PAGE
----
Coyle Browne Law

Medical leave retaliation

What is medical leave retaliation and how we can help

Medical leave retaliation occurs when an employer treats an employee differently because of their medical leave situation. Big and small employers, whether or not they are covered under the federal Family and Medical Leave Act (“FMLA”) or California’s equivalent California Family Rights Act (“CFRA”) generally need to provide job protected leave to their employees.

Our attorneys have a long history of representing people who have taken medical leave only to be treated differently by their employers. Our Results page gives some examples of the medical leave cases that we have brought for our clients.

How much medical leave does an employee get?

There is no bright line rule for how much medical leave an employee gets. The size of the company and the amount of time that the employee has worked for the company are two factors to examine. Under the Family and Medical Leave Act (“FMLA”), an employee is entitled to 12 weeks of job protected leave as long as they employer has 50 employees within a 75 miles radius and as long as the employee has worked 1,250 hours of the preceding year. The California Family Rights Acts (“CRFA”) provides more protection for employees who work for small employers — CFRA covers employees who work for employers who have more than 5 employees.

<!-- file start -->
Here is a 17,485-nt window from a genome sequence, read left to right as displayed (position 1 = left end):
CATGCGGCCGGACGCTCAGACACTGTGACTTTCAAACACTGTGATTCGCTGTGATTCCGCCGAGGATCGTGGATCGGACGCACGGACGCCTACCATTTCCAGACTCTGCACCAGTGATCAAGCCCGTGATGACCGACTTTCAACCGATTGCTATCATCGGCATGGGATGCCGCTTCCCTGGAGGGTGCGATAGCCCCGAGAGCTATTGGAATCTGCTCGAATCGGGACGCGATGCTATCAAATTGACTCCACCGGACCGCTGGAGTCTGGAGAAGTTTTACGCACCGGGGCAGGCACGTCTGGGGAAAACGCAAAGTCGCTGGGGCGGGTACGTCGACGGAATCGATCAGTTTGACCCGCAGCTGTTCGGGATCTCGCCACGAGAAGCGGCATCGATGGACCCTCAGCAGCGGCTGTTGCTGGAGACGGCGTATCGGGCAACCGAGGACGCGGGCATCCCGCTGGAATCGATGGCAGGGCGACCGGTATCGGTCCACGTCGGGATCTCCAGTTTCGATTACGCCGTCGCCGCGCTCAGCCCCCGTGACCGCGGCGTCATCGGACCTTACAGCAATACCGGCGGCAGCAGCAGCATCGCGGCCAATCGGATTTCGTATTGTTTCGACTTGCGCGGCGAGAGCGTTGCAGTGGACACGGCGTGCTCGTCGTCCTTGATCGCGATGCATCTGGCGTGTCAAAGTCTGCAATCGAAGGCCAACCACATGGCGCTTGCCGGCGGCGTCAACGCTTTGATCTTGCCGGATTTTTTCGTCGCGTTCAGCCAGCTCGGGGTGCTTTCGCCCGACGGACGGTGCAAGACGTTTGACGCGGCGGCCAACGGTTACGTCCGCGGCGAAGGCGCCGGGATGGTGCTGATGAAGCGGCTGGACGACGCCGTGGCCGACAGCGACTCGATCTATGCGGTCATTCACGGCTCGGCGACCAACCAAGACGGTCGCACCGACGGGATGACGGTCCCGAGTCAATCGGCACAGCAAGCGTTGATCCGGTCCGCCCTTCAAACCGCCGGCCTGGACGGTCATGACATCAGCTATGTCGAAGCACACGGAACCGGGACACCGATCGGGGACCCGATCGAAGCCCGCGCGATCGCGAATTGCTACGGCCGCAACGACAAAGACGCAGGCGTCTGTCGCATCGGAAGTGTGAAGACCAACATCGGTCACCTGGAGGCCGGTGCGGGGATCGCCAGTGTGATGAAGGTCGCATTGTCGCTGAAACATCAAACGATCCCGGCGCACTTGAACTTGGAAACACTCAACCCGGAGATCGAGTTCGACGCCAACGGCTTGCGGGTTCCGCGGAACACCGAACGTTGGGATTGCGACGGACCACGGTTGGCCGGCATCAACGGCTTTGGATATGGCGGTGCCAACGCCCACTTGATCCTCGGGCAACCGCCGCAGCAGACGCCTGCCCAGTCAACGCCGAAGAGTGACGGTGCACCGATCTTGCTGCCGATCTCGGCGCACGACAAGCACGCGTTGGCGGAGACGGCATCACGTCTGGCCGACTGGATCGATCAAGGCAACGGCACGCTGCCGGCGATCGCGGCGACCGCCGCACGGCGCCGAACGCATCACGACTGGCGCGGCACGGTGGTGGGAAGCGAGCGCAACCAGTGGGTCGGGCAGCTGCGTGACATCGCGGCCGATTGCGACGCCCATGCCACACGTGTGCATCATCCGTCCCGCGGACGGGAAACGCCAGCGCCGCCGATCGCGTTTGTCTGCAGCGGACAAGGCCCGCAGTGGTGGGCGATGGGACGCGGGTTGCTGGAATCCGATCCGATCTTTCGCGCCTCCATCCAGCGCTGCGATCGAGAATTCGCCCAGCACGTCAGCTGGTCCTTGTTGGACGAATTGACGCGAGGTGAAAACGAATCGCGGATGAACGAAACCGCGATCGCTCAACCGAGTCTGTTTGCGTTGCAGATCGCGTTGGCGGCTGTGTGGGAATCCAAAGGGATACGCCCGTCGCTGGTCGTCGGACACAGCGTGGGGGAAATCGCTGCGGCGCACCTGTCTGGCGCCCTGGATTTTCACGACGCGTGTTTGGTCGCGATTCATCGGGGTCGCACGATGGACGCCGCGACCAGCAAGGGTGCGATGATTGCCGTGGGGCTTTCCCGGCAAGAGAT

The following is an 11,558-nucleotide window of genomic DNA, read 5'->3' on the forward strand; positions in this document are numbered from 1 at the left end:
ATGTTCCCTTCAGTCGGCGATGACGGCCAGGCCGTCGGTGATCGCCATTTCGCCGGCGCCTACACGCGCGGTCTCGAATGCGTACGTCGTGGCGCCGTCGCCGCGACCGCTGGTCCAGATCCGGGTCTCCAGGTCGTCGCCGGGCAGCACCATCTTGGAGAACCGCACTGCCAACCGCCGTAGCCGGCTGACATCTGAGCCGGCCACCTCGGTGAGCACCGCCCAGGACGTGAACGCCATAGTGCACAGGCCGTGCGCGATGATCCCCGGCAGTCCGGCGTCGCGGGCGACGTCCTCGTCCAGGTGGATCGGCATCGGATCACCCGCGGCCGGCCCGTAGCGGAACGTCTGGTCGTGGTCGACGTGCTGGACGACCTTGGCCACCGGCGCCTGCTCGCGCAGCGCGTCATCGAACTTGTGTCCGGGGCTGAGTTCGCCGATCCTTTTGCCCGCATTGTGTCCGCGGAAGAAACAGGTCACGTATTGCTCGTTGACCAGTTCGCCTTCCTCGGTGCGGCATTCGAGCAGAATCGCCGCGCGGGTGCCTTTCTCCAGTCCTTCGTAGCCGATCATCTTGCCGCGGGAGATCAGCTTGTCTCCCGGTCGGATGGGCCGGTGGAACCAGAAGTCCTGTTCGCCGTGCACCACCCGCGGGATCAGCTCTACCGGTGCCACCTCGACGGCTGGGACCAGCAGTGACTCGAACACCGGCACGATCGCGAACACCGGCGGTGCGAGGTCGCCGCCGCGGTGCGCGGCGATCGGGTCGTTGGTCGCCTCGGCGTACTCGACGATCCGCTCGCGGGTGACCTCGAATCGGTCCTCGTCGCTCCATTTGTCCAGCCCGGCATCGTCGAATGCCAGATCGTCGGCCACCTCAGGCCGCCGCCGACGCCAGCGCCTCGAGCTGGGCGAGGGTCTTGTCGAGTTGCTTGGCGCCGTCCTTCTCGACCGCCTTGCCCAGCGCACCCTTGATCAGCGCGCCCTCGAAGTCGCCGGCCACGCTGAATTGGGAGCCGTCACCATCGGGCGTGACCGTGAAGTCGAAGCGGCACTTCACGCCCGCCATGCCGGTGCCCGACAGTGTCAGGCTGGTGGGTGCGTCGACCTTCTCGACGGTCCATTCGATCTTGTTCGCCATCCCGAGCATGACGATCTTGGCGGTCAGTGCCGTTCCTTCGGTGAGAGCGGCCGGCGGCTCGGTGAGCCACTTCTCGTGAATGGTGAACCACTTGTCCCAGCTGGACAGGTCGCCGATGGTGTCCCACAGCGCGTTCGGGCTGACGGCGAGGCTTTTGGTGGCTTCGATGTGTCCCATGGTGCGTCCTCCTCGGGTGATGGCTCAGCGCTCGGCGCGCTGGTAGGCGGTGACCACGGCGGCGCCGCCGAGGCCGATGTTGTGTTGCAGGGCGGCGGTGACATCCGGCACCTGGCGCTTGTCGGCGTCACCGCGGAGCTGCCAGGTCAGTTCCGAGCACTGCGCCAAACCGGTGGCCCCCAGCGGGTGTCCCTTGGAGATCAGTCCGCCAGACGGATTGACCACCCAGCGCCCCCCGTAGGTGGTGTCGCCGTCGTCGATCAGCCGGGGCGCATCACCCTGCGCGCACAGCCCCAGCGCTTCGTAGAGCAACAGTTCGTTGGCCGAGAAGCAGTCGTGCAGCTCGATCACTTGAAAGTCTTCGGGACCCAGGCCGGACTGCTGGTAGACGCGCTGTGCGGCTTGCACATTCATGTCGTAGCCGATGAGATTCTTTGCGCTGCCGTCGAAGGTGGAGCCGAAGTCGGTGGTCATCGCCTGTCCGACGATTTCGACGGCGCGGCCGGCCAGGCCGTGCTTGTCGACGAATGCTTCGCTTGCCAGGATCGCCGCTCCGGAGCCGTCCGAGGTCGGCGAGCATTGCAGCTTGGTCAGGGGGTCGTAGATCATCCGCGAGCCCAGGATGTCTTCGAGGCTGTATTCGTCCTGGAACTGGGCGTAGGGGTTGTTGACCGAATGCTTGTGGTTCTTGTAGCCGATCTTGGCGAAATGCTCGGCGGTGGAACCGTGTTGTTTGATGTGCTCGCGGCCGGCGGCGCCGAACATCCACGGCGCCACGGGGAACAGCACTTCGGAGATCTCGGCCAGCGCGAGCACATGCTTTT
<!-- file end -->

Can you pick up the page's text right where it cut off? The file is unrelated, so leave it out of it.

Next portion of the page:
Am I still entitled to medical leave if the employer is not covered under the FMLA or CFRA?

Most likely, yes. As long as the employer has 5 or more employee, the employee is entitled to take medical leave as a reasonable accommodation even if the employer is not covered by FMLA or CFRA.

How much medical leave is the employee entitled to?

It depends. If the employee is covered under the CFRA or FMLA, they are entitled to 12 weeks of job protected leave. However, even if the employee exhausts their CFRA or FMLA leave, they may still be entitled to additional leave as a reasonable accommodation. Employees who are not covered under the CFRA or FMLA will most likely be entitled to medical leave as a reasonable accommodation.

If the employee’s situation is

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